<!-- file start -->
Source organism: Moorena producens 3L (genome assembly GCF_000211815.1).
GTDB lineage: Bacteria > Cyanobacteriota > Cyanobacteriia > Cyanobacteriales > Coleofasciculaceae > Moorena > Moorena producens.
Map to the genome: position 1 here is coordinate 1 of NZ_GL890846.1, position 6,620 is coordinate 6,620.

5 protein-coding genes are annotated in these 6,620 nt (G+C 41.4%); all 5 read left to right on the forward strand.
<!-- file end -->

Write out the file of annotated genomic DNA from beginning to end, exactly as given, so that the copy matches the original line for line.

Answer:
Source organism: Moorena producens 3L (genome assembly GCF_000211815.1).
GTDB lineage: Bacteria > Cyanobacteriota > Cyanobacteriia > Cyanobacteriales > Coleofasciculaceae > Moorena > Moorena producens.
Map to the genome: position 1 here is coordinate 1 of NZ_GL890846.1, position 6,620 is coordinate 6,620.

5 protein-coding genes are annotated in these 6,620 nt (G+C 41.4%); all 5 read left to right on the forward strand.